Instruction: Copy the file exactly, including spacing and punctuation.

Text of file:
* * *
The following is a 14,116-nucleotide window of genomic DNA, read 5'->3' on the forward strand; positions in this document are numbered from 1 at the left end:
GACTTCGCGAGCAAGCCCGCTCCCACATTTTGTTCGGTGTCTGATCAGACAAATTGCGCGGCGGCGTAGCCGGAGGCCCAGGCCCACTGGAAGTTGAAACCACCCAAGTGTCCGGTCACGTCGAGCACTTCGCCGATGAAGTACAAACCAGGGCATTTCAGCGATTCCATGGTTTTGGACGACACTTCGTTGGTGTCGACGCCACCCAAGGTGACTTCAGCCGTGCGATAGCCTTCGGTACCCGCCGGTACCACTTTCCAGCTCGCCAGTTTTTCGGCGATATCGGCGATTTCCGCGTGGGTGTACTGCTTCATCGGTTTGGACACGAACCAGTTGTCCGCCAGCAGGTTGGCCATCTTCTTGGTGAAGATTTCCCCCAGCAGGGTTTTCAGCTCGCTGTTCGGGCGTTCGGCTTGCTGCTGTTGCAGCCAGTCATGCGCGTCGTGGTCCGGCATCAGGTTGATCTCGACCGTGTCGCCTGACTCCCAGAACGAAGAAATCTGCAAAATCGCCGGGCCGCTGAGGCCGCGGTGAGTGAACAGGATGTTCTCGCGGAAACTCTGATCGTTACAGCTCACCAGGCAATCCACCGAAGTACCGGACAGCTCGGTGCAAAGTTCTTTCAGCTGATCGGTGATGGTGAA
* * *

The following is a 14,116-nucleotide window of genomic DNA, read 5'->3' on the forward strand; positions in this document are numbered from 1 at the left end:
GACTTCGCGAGCAAGCCCGCTCCCACATTTTGTTCGGTGTCTGATCAGACAAATTGCGCGGCGGCGTAGCCGGAGGCCCAGGCCCACTGGAAGTTGAAACCACCCAAGTGTCCGGTCACGTCGAGCACTTCGCCGATGAAGTACAAACCAGGGCATTTCAGCGATTCCATGGTTTTGGACGACACTTCGTTGGTGTCGACGCCACCCAAGGTGACTTCAGCCGTGCGATAGCCTTCGGTACCCGCCGGTACCACTTTCCAGCTCGCCAGTTTTTCGGCGATATCGGCGATTTCCGCGTGGGTGTACTGCTTCATCGGTTTGGACACGAACCAGTTGTCCGCCAGCAGGTTGGCCATCTTCTTGGTGAAGATTTCCCCCAGCAGGGTTTTCAGCTCGCTGTTCGGGCGTTCGGCTTGCTGCTGTTGCAGCCAGTCATGCGCGTCGTGGTCCGGCATCAGGTTGATCTCGACCGTGTCGCCTGACTCCCAGAACGAAGAAATCTGCAAAATCGCCGGGCCGCTGAGGCCGCGGTGAGTGAACAGGATGTTCTCGCGGAAACTCTGATCGTTACAGCTCACCAGGCAATCCACCGAAGTACCGGACAGCTCGGTGCAAAGTTCTTTCAGCTGATCGGTGATGGTGAA